Istanbul Letter: Lunch with Boris Johnson’s Turkish cousin
BoJo is the great-grandson of Ali Kemal, a politician in the dying days of the Ottoman Empire
Strictly speaking, a Turk? Boris Johnson on the Brexit campaign trail in London on May 12th. Photograph: Luke MacGregor/Bloomberg
I’m late for lunch in Beylerbeyi on the Asian side of Istanbul, but Sinan Kuneralp is the perfect gentleman.
Courteous to a fault, he’s worried about wasting my time. “I suppose if Boris does become Britain’s next prime minister, there could be some interest,” he says, almost apologetically. “But, are you sure it’s really news?”
Newsworthy or not, lunch with Boris Johnson’s Turkish cousin is an intriguing prospect.
BoJo, for those not in the know, is the great-grandson of Ali Kemal, a newspaper editor and politician in the dying days of the Ottoman Empire, who got on the wrong side of Mustafa Kemal Atatürk.
After the first World War, Turkey was occupied by the British. Kemal, who served as minister of the interior in what was in effect a puppet government, made the mistake of outlawing the man who would go on to become the founding father of modern Turkey. In 1922, after the nationalist victory, Kemal was assassinated.
Right up to the 1970s, he was viewed as a national traitor, says Sinan. It appears the man was the victim of his own obstinacy, having ignored the pleas of friends to jump on the nationalist bandwagon, choosing instead to place his faith in the British.
“Boris’s great-grandfather was a born opponent,” says Sinan, a publisher of history books. “He was against everything, he was controversial, a contrarian.” Sounds vaguely familiar. But, before rushing into easy comparisons, there are some differentiating factors.
“Boris has a sense of humour, which our grandfather didn’t,” says Sinan. I get the impression that Sinan is not entirely supportive of the former London mayor’s latest incarnation as Britain’s chief Brexiteer, a gamble that may eventually win him the premiership, but could just as well turn out to be a career ender.
And little wonder. In the days before he turned against Brussels, cousin Boris used to champion Turkey’s membership of the EU. These days, he voices public opposition to visa-free travel for his fellow Turks in the UK, as promised under the shaky EU-Turkey deal on refugees.
“His own grandfather wouldn’t have been able to come to the UK,” says Sinan, of his cousin’s new stance. Ironically, the Turkish side of the family is known for being enthusiastically pro-European, Sinan’s late father having served as one of the country’s most distinguished ambassadors, in Berne, London and Madrid. Sinan’s brother, also an ambassador, was at one time responsible for negotiating Turkey’s entry to the EU.
But, before we go any further, a quick genealogical detour. Ali Kemal’s first wife, an Anglo-Swiss woman called Winifred Brun, died after giving birth to Boris’s grandfather. Originally named Osman Kemal, the orphan’s name was later changed to Wilfred Johnson, anti-Turkish sentiment being on the rise in England prior to the first World War.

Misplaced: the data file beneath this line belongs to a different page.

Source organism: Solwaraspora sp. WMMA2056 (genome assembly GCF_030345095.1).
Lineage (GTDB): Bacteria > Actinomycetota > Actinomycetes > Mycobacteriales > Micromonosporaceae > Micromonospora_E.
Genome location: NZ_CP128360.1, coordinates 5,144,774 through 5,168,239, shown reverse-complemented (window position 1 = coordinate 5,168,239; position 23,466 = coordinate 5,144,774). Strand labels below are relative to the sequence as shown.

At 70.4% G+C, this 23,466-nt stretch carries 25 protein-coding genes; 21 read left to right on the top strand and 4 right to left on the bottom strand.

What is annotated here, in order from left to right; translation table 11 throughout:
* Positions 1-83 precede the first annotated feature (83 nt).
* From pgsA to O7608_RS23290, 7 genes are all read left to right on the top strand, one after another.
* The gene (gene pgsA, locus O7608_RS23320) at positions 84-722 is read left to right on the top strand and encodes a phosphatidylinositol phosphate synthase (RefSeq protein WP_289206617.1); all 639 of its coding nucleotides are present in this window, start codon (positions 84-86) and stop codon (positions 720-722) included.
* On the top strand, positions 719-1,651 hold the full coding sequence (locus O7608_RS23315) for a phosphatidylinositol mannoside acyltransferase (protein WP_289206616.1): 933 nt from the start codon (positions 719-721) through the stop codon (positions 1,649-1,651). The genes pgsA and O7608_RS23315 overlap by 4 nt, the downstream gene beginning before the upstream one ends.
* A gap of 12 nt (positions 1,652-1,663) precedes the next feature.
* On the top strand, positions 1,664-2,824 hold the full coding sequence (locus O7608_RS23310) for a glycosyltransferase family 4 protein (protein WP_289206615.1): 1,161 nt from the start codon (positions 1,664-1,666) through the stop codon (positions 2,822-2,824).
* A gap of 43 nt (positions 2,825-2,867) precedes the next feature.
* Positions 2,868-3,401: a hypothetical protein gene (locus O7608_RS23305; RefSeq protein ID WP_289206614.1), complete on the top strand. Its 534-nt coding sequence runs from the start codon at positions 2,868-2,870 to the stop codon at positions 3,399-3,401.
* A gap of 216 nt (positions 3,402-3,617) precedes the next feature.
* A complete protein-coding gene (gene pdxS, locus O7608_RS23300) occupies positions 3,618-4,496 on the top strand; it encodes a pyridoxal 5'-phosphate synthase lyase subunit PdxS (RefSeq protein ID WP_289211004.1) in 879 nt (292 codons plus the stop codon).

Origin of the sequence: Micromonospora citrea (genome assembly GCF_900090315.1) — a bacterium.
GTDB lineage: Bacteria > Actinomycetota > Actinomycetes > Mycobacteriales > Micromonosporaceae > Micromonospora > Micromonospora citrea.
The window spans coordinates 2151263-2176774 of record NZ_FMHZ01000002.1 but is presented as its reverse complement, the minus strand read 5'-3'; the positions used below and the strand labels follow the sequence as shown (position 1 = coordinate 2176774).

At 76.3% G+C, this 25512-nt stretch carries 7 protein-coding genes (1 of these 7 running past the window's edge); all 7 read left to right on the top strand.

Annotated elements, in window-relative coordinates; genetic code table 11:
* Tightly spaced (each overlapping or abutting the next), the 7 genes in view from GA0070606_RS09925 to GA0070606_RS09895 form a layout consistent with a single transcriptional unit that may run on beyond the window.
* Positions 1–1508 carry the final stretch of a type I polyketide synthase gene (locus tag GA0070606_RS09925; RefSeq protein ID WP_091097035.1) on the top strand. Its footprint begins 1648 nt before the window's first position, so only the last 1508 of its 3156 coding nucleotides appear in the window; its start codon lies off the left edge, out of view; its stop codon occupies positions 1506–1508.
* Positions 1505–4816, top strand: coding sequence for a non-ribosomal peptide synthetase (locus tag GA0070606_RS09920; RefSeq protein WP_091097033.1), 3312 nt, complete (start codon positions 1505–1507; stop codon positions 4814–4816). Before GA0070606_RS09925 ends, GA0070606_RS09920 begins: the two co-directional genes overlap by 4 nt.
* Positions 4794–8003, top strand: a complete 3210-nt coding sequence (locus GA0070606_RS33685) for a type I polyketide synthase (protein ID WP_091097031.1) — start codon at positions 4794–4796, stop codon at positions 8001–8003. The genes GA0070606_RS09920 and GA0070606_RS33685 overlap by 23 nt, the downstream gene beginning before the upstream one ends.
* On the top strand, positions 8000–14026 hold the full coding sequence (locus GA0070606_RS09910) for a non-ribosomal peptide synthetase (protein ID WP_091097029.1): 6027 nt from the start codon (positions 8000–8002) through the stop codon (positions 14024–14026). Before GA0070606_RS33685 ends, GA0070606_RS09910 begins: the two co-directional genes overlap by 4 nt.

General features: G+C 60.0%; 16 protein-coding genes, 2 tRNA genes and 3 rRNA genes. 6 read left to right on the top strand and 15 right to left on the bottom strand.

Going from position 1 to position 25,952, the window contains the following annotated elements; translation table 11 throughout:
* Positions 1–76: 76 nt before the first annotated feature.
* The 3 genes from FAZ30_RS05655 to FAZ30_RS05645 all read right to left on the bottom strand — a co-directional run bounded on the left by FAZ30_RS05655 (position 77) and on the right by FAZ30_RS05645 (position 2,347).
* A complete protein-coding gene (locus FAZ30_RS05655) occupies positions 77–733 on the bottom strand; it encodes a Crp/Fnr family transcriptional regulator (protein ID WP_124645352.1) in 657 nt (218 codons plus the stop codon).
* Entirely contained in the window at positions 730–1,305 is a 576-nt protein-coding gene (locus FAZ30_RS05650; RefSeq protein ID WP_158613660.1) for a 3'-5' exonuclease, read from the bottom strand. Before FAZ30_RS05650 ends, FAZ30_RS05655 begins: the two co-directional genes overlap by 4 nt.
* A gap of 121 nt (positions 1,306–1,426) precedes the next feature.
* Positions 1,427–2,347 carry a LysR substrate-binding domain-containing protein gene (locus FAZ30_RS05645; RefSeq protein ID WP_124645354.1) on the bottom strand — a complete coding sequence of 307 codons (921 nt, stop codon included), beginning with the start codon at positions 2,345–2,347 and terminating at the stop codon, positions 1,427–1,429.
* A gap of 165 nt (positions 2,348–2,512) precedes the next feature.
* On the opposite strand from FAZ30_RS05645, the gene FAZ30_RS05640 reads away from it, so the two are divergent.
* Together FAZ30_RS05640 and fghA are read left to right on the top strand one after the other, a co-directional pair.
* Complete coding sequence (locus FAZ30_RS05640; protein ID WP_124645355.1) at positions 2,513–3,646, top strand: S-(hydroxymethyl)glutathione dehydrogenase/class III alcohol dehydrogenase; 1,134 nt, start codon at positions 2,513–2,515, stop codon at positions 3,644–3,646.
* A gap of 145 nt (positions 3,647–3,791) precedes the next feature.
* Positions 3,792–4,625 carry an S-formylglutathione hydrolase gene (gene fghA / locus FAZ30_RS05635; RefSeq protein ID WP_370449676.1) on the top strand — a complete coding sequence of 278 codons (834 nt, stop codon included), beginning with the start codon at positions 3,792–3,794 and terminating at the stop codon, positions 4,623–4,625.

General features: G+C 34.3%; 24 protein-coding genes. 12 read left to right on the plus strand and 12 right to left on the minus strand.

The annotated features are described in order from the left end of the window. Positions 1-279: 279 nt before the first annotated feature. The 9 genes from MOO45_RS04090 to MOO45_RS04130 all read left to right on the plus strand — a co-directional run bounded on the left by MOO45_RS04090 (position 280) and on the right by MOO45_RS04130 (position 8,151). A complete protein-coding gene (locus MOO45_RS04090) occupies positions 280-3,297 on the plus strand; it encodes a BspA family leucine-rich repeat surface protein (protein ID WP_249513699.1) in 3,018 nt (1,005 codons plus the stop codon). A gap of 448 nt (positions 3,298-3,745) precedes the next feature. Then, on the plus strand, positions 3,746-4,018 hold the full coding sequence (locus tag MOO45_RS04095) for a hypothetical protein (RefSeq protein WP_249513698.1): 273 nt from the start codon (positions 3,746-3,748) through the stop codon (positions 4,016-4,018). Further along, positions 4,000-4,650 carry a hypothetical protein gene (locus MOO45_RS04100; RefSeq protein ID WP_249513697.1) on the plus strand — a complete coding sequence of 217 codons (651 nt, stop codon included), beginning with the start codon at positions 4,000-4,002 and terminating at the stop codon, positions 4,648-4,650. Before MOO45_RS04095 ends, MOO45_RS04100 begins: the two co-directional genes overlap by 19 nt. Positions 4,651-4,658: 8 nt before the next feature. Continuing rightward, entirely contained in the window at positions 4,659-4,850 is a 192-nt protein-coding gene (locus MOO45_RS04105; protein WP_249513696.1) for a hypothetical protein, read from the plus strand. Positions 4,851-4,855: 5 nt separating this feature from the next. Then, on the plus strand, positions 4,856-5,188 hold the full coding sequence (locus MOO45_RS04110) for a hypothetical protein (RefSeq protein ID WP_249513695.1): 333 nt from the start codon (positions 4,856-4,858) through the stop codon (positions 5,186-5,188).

Sinan’s father was a product of Kemal’s second marriage to a Turkish woman, Sabiha Hanim. The two bloodlines, English and Turkish, might have gone their separate ways, had it not been for a concerted effort by Boris’s father – Stanley Johnson – to strengthen ties with Sinan’s father, as detailed in Stanley’s autobiography, one of the chapters of which is entitled “Strictly speaking, I ought to be a Turk”.
Strictly speaking, Boris Johnson is actually Boris Kemal. He increasingly looks like Ali Kemal, thinks Sinan. He fears, however, that the Turkish connection is less important to Boris these days, as he leads England to glorious isolation.
“To become such a Little Englander is silly,” says Sinan, frustrated. “His family is as cosmopolitan as it gets!”
Last week, Boris gave a speech outlining the “liberal cosmopolitan” case for leaving Europe, a riposte to accusations of being a Little Englander. Reached by phone after our lunch, Sinan is still not convinced.
“He doesn’t strike me as being very honest about his views. I think he’s playing at populism. He’s worth much more than this.”
Despite the differences of opinion, Sinan admires his cousin. He remembers when Boris visited Istanbul in 1984 with his soon-to-be first wife, Allegra Mostyn-Owen. “I inspired him with a subject for his first ever news article.”
The said article, on the British-built First Bosphorus Bridge, was published in the Economist. “It was a very erudite piece,” he says.
Sinan is entertaining company, speaking in faultless English, with the odd French term thrown in, hither and thither. It’s all redolent of a certain old-world glamour.
I am an émigré de l’intérieur, he says woefully, describing his sense of being an exile in his own country, passively watching its slide towards authoritarianism under the rule of President Tayyip Erdogan.
In a curiously apt twist of fate, Ali Kemal’s legacy now rests in Britain, on Boris’s shoulders. “The Turkish line is finished,” says Sinan. “I have a daughter, but she’s not the marrying type.”
If Boris becomes Britain’s next prime minister, Sinan will be the first to raise a glass. “I would be very happy,” he says.
“But, I can’t say I’d see eye-to-eye with his politics.”